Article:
My Bolivia trip was peppered with mishaps, strangeness and staggering beauty. There have been instances when I wanted to just pack my bags and leave. One such incident had been at the Cochabamba airport, when multiple security checks made me nearly lose my flight to Sucre. Cochabamba is a well known food paradise and the airport was crowded. By the time, I had managed to rush to my transiting plane, my breath was short and I sank in my seat in sulking huff. It was much later that I came to know that delicious Cochabamba was also sinfully naughty and the city was a famous drug trafficking point. Needless to say, that caused much heightened security at the airport and I did not know what to make of it. Charming Sucre was a colonial delight which showered me with many honey coloured sunsets and my Hostal Sucre was a veritable rose garden. It was located in a gorgeous sugar white colonial villa and unfortunately its charm ended there. The rock hard bed and moody unpredictable showers made my Sucre stay very outdoorsy, but then I am not complaining.
An erstwhile wealthy town, Sucre was drop dead gorgeous and it was from here that I made 2 of my most memorable trips. One was to the weekly market of Tarabuco, where indigenous families from surrounding villages attended to shop, barter, sell and gossip. It was colourful, touristy and a bit expensive, but the drive to Tarabuco was spectacular. The 2nd was the trip to my next destination of the world famous Uyuni and it took me a lot of efforts to skip the high altitude silver mining town of Potosi. Uyuni town was a disastrous experience for. Being in the middle of nowhere, it was super expensive and even the most basic facilities burnt holes in the pocket. Uyuni, combined with dazzling white Salar and jaw droopingly beautiful Eduardo Avarua National Park, however remains some of my once in a lifetime experiences and it is impossible to put their beauty into words.
The week long trip into the wilderness was tough though, and we quickly learned to battle freezing cold, high altitude sickness, full bladders and hunger pangs for long hours. There was nothing available in the middle of the region and apart from a night stay at a salt hotel, we slept under the stars. The salt hotel stay was a weird experience, because everything there was made of salt blocks and at night it was very cold. But the night skies were literal canvases of entire galaxies, lakes were neon coloured, mountains and deserts were strangely shaped and vicunas, flamingos were our only companions. My return to Uyuni was marked by quintessential Bolivian road block and I nearly missed my night bus to La Paz. The bus ride was one made in hell and being conned into buying a seat in a full vehicle, I spent an entire night sitting in front of the stinking toilet. It was so unpleasant, that my entire La Paz stay was spent moping in my cozy, expensive hotel room and I had really splurged on accommodation there. I remember rushing out of the bus in La Paz and hunting for an expensive place to stay, and sitting under a hot shower for more than an hour.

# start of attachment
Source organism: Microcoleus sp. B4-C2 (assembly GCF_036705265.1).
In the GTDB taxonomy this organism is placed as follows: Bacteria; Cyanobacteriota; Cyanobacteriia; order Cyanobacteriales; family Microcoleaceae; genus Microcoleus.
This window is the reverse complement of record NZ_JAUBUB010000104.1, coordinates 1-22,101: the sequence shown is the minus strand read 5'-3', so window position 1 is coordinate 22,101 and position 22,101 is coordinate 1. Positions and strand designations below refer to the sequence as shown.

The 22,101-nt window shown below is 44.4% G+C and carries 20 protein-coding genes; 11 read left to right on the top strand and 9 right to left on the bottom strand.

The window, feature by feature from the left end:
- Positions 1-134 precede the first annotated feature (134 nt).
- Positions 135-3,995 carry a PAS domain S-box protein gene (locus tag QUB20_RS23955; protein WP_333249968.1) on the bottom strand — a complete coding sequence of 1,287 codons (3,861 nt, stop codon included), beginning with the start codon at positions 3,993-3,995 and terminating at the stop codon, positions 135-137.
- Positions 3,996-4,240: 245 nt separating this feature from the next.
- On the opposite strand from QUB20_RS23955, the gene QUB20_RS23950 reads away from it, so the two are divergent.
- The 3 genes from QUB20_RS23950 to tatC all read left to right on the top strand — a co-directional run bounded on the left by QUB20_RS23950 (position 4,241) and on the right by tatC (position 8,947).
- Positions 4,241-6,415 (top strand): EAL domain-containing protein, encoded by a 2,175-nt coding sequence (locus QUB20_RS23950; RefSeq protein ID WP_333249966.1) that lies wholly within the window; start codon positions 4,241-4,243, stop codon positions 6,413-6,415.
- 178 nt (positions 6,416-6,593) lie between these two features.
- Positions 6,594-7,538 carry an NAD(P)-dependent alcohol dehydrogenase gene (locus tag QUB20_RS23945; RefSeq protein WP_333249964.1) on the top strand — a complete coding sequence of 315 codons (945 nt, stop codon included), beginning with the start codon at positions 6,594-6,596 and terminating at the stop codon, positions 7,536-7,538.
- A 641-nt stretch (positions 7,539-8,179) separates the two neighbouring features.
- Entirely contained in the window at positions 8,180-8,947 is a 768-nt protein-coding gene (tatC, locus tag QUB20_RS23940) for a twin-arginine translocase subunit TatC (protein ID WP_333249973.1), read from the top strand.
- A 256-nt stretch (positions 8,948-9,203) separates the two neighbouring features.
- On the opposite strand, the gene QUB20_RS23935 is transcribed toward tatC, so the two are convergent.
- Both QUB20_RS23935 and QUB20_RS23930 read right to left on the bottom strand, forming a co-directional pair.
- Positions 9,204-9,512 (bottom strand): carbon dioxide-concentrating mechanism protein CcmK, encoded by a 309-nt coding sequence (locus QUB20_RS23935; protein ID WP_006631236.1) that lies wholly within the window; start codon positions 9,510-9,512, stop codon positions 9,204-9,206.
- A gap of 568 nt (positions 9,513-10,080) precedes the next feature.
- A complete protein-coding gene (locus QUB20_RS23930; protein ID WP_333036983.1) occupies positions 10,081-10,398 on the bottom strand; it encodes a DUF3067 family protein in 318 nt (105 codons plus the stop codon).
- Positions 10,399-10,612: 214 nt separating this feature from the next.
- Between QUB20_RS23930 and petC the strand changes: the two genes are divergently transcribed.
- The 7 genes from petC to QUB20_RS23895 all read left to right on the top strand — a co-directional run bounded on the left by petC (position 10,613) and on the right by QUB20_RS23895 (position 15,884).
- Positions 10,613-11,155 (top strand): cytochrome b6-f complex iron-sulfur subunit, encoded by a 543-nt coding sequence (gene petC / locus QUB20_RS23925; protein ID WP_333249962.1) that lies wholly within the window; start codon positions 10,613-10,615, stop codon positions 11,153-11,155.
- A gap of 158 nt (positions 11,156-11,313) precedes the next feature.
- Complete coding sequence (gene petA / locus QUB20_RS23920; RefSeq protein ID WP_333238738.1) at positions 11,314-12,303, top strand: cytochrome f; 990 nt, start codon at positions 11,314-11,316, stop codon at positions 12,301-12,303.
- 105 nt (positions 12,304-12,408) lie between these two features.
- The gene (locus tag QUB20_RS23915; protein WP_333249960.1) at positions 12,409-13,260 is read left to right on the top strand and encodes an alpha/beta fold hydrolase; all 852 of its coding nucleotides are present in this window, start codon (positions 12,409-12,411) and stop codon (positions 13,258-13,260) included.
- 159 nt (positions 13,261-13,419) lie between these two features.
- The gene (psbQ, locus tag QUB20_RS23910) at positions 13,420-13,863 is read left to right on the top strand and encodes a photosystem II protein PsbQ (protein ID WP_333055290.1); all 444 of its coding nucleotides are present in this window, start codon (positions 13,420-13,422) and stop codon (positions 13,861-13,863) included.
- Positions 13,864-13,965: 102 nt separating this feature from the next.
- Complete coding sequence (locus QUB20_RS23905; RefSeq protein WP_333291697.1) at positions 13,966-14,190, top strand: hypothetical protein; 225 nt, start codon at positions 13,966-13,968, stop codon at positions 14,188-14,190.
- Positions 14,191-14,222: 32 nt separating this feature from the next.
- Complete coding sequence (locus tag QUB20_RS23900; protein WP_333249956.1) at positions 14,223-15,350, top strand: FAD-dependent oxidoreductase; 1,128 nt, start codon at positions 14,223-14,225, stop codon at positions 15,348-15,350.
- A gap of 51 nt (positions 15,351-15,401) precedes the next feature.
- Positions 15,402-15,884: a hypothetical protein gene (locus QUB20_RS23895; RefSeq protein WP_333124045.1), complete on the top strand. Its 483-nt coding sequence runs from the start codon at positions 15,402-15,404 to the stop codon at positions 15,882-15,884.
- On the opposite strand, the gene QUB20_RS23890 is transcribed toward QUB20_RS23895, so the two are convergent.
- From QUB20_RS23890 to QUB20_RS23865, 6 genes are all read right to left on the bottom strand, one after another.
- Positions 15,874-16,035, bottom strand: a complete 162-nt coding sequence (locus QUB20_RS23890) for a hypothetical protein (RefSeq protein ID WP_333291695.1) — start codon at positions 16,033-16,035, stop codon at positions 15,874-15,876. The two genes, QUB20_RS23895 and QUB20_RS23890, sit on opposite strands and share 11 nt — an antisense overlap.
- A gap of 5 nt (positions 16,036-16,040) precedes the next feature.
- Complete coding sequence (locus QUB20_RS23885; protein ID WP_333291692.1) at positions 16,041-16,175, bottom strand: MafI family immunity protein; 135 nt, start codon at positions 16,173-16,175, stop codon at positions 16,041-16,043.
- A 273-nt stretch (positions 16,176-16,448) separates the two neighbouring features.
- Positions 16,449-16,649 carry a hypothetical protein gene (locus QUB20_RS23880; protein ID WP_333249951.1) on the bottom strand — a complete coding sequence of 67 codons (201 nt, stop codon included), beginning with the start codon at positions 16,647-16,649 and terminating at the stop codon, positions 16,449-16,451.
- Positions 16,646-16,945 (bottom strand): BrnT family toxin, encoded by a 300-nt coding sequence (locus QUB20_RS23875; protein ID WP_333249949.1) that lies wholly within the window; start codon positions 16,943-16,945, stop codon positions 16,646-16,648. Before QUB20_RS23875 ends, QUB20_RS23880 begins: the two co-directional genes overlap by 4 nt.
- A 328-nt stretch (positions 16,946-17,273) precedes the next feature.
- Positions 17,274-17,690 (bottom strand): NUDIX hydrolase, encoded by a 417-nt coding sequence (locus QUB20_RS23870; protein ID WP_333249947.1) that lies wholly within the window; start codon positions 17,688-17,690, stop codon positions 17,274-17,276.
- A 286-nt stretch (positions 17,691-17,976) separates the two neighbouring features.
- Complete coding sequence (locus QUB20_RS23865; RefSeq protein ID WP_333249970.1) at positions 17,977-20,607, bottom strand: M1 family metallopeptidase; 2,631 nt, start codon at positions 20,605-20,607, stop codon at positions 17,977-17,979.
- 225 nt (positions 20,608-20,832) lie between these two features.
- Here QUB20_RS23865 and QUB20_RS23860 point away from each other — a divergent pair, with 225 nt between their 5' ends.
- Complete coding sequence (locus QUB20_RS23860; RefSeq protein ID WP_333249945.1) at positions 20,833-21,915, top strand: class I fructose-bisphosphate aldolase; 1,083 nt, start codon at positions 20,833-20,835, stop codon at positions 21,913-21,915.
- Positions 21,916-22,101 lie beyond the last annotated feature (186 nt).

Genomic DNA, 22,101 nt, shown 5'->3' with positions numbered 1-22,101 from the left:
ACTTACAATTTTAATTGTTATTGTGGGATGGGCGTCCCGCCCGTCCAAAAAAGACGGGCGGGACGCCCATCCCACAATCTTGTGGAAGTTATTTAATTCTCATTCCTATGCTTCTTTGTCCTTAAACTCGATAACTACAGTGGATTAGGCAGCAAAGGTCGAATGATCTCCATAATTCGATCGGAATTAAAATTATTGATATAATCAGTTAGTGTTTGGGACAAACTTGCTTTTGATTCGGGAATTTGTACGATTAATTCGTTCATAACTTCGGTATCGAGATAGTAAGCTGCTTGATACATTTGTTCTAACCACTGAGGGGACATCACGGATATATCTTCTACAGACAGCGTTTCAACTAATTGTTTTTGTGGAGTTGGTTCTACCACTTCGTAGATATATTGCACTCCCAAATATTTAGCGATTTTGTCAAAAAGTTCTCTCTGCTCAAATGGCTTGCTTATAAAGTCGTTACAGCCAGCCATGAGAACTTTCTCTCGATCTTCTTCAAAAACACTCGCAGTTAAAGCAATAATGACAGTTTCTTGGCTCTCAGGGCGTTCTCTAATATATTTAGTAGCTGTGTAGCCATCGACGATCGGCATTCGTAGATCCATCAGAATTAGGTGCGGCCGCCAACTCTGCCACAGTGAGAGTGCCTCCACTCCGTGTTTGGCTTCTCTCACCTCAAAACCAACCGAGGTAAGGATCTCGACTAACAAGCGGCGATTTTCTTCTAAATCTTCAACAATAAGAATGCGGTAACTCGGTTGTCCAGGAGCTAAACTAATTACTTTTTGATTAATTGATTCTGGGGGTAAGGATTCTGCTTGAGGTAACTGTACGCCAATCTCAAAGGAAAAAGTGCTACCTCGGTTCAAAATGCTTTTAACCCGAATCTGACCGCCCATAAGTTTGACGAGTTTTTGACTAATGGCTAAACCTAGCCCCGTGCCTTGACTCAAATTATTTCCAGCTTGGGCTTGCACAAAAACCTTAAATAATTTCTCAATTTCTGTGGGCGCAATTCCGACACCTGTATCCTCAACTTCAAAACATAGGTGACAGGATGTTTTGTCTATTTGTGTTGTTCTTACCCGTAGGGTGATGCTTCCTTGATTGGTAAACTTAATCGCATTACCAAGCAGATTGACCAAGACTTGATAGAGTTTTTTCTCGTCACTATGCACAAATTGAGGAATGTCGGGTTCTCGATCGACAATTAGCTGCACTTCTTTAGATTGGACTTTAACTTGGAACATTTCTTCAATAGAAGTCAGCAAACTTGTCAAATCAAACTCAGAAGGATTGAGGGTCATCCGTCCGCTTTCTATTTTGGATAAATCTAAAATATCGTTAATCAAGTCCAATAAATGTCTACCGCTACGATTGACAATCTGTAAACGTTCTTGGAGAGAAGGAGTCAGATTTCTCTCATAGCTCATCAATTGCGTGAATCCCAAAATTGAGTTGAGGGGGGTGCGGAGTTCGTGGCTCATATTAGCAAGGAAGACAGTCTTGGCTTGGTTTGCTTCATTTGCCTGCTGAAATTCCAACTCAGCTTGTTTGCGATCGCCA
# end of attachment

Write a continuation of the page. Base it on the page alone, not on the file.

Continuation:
Recommended Read for Bolivia travel planners : Money Matters Bolivia
I missed much of La Paz and did not leave the comfort of my room, except for short visits to the Witches Market, Lake Titicaca, Sajama National Park and Death Road. Apart from the Witches Market, all included overnight stays and I finally left La Paz for warmer tropical weather. The rainforests of Rurrenabaque was my last stop in Bolivia and I flew in a strange military (+commercial) plane to reach there. The inflight service was in a military style and we landed in an airport which was a clearing in the middle of the jungle. Wild fowl scurried on the tarmac and our checkin bags were parked under a large flowering tree. Rurrenabaque days were sweet, warm and molasses slow. Fishing for non scary Piranhas (blame Hollywood for the negative image), searching for equally non scary anacondas (Hollywood nonsense) and swimming with dolphins, caimans in broad sluggish rivers were unforgettable experiences. I left Bolivia soon after that, with mixed feelings of sadness and pride and it really felt as if I had achieved something. One of South America’s least-visited and exceptionally beautiful countries, Bolivia was a dream come true and it felt great to walk the unknown path.
” Two roads diverged in a wood, and I took the one less traveled by, And that has made all the difference.” – Robert Frost
RESPONSIBLE TRAVELING-BECAUSE I CARE